What happened was we started being approached by corporate America for one thing or another. I met some guys that led me into advertising, and I had made some commercials for TV. The music was hip-house, house music with rapping in it. We made these for the phone company to encourage kids to use the public phones in their high schools. From there we made some commercials for Anheuser Bush and Company and some of those were house music-based, but we made some hip-hop stuff as well. I wanted to get outside of myself in trying to service my then-regular clients. So I went to other producers that I knew from the studio and I would say, "I'm working on this thing, could you help me out with it? You know this music and this art form better than I do, because you live it just like I live house music." And it started there. When I got a commercial that was based in hip-hop or based in industrial, I would look to that guy for his input on that commercial and I'd pay him. Once it got regular, it turned into regular jobs. After a while I tried to formalize some of these loose associations so that I could know what to expect and they could know what to expect. We tried to create expectations and commitments based on that, and that's how the loose group came to be formed. I think that stems from the fact that I never liked working alone. I've always been a collaborative artist, so whether I was the producer or an artist in Bang Orchestra or Z Factor, I've always preferred a collaborative approach to getting the work done. It feels better to me to have someone to bounce things off of. So Slang MusicGroup effectively came to be to satisfy that internal feeling. It gives me the opportunity to work with other people, to get other thought processes involved, and to get fresh input and creativity outside of my own. I've been working with this group methodology for a long time.
What do you think about where dance music is going today? What does it need to do to take itself to the next level?
I have a very specific opinion, and it's just my opinion. This is a great time for dance music because everybody is more or less accepting the fact that it's here and it's not going anywhere. But I don't feel that dance music has really had its chance. It's not been really, truly promoted. There's been no Sire Records making house music. There's been no Motown of dance music, where they're developing artists. When I say dance, I'm talking house, techno, electro, all of it. Dance music has no face. There is no Beyoncé of dance music. There is no Gwen Stefani of dance music. There's no artist we hold to the same standards that other people who are in the business of developing artists do. We're not telling our top talent to get in shape and look better and learn how to talk to the public. We're not giving our talent the same appreciation and training that the R&B artists or a lot of the rock artists are spending to develop their art. Subsequently, when we step into that arena, we've been unable to compete. We're unable to compete with the quality of the records, and when I say the quality of the records, it's not just the songwriting, but it's the production as well. We're not able to compete on the whole personality level. When you put a 50 Cent or a Beyoncé or a Steven Tyler out in public, they generate fans.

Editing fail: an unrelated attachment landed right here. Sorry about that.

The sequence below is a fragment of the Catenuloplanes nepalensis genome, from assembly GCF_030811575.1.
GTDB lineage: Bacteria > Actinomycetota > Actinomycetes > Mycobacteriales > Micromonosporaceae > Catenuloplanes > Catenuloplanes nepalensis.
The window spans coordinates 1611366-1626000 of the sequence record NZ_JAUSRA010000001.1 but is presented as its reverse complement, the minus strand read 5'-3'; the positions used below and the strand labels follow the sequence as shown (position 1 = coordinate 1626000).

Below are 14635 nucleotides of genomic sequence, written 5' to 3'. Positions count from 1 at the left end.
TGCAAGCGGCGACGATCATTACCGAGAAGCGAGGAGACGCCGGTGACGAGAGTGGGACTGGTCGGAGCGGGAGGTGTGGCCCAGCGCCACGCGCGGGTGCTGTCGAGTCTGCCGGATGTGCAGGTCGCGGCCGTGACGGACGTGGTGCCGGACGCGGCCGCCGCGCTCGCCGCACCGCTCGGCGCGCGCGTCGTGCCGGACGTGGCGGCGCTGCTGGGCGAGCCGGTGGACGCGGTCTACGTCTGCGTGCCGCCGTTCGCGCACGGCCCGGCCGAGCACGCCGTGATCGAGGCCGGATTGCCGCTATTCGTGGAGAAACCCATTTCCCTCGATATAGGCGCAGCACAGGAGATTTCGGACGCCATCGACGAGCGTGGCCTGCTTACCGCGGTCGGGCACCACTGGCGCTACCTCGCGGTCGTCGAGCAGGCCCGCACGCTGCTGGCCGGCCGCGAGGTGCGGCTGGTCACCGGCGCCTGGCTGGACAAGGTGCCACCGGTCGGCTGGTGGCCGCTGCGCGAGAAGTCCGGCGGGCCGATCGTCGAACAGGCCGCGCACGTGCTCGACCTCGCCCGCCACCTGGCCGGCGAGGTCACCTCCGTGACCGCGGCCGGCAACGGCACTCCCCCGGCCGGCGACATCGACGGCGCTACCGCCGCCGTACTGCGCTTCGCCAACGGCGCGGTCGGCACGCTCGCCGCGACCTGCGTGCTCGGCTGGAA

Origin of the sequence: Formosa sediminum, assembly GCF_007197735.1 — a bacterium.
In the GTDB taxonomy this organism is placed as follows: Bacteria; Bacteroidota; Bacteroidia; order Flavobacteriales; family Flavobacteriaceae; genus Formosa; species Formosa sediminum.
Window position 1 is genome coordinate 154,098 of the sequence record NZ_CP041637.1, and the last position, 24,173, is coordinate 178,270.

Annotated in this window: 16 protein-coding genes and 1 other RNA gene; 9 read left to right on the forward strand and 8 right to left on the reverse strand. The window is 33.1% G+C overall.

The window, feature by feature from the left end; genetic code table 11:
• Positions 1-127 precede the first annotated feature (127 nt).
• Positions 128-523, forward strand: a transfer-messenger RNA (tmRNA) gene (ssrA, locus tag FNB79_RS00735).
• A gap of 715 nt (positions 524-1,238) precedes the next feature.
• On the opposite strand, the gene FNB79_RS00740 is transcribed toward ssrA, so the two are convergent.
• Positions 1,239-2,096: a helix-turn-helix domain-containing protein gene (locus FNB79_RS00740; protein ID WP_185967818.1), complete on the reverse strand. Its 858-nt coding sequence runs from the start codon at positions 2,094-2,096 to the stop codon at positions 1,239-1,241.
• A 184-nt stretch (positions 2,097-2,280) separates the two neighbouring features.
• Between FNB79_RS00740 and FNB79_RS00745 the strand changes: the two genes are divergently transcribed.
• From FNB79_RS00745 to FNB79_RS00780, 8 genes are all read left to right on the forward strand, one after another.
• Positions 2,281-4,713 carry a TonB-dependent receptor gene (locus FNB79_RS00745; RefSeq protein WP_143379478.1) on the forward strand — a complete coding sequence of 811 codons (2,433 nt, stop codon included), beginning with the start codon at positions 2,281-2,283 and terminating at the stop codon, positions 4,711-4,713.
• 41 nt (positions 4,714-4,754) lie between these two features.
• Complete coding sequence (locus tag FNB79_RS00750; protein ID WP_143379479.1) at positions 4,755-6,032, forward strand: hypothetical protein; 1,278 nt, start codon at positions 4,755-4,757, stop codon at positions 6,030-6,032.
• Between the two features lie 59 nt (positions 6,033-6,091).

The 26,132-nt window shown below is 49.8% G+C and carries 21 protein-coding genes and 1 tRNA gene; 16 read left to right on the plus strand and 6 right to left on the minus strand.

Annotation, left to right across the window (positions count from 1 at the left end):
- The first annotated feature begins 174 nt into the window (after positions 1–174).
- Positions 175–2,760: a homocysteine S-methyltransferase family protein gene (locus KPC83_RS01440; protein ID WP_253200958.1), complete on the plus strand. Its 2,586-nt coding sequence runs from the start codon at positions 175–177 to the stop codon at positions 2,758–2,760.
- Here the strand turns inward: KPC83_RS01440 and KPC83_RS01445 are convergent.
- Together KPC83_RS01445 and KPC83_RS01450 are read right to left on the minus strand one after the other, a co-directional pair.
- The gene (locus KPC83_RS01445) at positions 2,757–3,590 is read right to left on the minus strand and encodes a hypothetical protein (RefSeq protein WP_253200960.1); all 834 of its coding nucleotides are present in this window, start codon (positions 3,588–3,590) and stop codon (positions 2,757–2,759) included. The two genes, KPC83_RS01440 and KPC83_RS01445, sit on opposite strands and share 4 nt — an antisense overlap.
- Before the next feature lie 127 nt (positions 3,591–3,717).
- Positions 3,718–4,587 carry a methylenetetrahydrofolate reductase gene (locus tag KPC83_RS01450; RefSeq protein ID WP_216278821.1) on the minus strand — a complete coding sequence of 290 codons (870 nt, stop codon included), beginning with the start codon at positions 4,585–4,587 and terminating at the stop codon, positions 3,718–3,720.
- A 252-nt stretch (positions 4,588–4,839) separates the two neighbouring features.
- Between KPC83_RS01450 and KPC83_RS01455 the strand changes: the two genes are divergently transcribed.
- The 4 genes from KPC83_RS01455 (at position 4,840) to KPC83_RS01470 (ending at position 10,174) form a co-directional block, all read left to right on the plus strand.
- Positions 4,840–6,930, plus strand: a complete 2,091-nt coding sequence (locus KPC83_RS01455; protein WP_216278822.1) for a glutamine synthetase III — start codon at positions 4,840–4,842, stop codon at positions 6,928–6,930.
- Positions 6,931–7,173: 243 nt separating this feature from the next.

Because it's a persona and a talent.
Yes, they pick up fan base. Put our artists out in public and they blend in with the rest of the public. We're not creating these role models for people to want to be like, and I think that that's coming, but I don't think it's there yet. That's my personal vision for our art form, that we have a Missy Elliot of house music, or we have artists that are making songs and filling seats.
Moby could be someone like that.
Moby is someone like that in his own regard, but Moby's just Moby, and that's the beginning. Where's our Mick Jagger?
We just have Keith Flint from Prodigy.
And that's getting somewhere, but as that becomes more commonplace, we're going to be able to compete to be legitimately heard on the radio. We're going to compete with some of that time on Conan O'Brien and Jay Leno. We're going to compete for those billboards in the trendy neighborhoods. And when our albums come out as albums then we're going to truly be recognized. Until we come out of the underground we're going to be underground. "I want to be underground" is an excuse for "I don't want to get in shape" or "I don't want to make better records."
As long as you stay underground, there's not going to be a critical set of ears saying, "You've got good songwriting ability, but your production is horrible."
Yes. I'm buying a PC this week, because a guy that's interviewing for a job here said he made his first record in ACID software. What's funny was that he saw Chicago Fire sitting on my desk and he said, "I've heard about this and I was gonna get it." We like the fact that ACID can be an entry-level music composition device, and that it's really easy to use. In continuing to try to spread the base of house music and bring it out of the underground, we hope to find that Gwen Stefani, and in order to find her, she's going to have to make some music. The only way to enable people is to give them the tools by which they can do that.
Chicago Fire: A Dance Music Anthology was produced for Sony by Vince Lawrence of Slang MusicGroup, and John Guccione of Sound Genius Studios.